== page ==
It’s not always about hard work.

For a long time after college in my early work years I often thought that hard work was what propelled me forward, what earned me opportunities and put me in a position to move ahead in my career. That is partly true; however, many many people in America today work extremely hard and will never have the same opportunities I do.

I grew up with hard work just being a way of life. My dad was a small business owner. With 20-30 employees and a lot of weight on his shoulders he worked 12-hour days. It was common to miss him in the mornings before he left for work and not see him until 6 or 7pm at night. I don’t remember a particular mantra around hard work but I do remember this pervasive feeling that if you want anything in life or if you want to “get somewhere” in life then you have to work hard. (I’m not even sure my ideas back then of what it meant to “get somewhere” are relevant now).

What I have come to see as I’ve gotten older are important values that were instilled in me from an early age that relate to work ethic – these include a certain stubbornness and resiliency. I think our community has also inherited these traits. Being on the edge of Appalachia and the mountains there is a sense in our community that ‘you can fix anything with duct tape’. This resiliency and self-reliance has certainly been infused into and has influenced our work at The Industrial Commons.

We are a nonprofit that incubates worker owned businesses and cooperative industry networks while also offering a range of workplace development programing. We focus on place (western to middle North Carolina) and industry (manufacturing). Our theory of change is that we organize workers into small to mid-size workplaces, then organize those workplaces into industry based cooperative networks. We believe this will lead to the highest concentration of cooperatively based businesses in the United States. We have a staff of 12, most of who we hire directly form the manufacturing frontlines. We are building a cooperatively based ecosystem.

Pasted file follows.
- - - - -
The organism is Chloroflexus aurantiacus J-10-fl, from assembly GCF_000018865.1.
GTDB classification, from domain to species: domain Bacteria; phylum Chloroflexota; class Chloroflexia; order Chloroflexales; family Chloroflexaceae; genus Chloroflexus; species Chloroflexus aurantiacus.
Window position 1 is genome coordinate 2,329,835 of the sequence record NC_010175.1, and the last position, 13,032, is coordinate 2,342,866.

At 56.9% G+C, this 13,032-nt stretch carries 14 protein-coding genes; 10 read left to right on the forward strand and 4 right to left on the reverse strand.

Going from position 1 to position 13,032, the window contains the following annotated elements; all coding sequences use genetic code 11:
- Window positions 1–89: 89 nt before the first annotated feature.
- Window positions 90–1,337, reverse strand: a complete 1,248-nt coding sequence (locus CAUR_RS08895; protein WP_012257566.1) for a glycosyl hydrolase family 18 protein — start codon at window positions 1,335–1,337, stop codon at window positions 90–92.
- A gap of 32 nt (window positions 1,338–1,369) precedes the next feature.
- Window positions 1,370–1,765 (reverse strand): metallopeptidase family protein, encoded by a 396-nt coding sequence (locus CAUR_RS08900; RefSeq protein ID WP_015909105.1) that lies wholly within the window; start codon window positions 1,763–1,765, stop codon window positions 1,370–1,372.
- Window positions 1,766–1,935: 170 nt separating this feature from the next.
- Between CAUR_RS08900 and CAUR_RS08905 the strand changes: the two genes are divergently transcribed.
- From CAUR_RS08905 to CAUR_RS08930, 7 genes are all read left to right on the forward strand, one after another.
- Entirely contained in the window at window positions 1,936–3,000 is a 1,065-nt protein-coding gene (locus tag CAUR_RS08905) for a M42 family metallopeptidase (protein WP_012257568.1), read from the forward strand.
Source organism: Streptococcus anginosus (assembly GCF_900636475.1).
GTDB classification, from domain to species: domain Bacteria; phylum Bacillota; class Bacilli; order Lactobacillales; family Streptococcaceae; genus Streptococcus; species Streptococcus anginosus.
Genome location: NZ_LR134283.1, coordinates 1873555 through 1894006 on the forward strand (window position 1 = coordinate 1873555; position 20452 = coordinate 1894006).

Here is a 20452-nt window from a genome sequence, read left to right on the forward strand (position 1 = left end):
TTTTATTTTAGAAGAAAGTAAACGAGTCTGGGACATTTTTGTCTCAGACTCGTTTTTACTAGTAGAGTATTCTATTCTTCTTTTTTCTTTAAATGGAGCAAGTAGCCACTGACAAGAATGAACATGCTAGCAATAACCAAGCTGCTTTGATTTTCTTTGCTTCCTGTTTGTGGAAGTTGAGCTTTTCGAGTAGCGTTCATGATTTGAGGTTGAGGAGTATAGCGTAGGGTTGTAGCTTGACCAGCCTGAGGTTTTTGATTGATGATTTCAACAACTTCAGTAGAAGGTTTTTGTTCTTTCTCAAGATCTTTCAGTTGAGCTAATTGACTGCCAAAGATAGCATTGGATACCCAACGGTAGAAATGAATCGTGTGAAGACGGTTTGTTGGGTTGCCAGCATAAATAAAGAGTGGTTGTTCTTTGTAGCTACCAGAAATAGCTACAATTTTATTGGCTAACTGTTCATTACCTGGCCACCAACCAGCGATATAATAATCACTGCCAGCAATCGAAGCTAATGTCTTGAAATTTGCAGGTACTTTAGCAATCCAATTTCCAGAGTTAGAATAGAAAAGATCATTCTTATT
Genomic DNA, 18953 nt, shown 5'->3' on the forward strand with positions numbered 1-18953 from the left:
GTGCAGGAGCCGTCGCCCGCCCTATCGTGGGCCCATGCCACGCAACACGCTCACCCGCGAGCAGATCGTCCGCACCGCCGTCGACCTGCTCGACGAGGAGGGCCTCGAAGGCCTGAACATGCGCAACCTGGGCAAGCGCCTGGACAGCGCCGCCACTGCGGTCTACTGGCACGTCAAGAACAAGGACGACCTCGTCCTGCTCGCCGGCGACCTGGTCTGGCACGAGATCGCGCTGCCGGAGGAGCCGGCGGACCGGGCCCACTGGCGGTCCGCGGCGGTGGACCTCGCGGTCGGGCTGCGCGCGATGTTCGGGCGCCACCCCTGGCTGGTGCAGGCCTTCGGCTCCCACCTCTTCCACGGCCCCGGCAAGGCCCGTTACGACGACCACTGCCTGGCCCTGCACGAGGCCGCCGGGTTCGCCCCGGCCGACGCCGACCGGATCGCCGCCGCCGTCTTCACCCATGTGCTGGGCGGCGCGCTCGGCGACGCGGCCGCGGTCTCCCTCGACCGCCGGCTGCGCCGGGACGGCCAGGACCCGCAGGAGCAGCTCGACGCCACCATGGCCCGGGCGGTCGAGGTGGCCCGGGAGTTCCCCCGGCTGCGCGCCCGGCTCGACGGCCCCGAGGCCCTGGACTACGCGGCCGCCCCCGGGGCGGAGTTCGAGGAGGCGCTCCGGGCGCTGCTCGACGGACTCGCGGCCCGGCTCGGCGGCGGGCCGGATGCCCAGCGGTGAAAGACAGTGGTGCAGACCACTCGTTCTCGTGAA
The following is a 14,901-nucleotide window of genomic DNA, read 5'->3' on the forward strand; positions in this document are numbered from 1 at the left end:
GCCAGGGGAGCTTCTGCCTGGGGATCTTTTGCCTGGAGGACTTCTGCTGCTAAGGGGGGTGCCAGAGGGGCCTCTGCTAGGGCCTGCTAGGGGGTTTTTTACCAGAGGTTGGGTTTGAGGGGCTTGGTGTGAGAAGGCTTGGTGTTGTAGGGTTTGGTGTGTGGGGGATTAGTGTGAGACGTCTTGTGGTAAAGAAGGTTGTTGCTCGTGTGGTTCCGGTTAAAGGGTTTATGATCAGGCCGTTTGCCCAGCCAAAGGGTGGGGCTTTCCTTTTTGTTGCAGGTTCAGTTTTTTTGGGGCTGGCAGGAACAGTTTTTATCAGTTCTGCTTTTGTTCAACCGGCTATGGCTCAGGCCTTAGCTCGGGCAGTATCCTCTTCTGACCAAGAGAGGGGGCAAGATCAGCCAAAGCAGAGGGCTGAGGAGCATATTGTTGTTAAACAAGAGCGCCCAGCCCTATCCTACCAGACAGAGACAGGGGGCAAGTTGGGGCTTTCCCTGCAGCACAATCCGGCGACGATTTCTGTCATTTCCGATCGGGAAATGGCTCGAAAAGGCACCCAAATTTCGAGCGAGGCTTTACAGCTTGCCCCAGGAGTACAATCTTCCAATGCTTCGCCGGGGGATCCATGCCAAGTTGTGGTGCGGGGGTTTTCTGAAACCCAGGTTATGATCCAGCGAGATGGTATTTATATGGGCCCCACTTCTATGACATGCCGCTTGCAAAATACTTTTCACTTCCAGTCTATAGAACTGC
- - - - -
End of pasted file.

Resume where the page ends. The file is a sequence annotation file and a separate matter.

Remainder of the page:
When we think about the future, we often frame that around how we want our community to look in the future. I’d like our community to be a place where hard work once again leads to a life that sustains a family. A place where people don’t have to work 2 or 3 jobs to get by and where people don’t feel beholden to companies and jobs that don’t provide them with wages and benefits that sustain their family. My question is this – how we can accelerate that change and leverage all the good work happening here to bring about this change quicker and more broadly?

4 thoughts on “It’s not always about hard work.

  1. Thanks for the piece and the work you do every day. I have a similar approach that hard work will produce results and this piece pushed that thinking.

    Your piece made me consider “work” in the literal sense of the word and concepts like “tools” and “leverage”. How can we apply a “crowbar” to the idea of “work” and get more out of the time we spend in our vocations?

    The approach of Industrial Commons seems like it can be applied to other industries. If you had to recreate your approach in another geography or industry, what lessons would you apply? How could you achieve the point you’re at now in half of the time?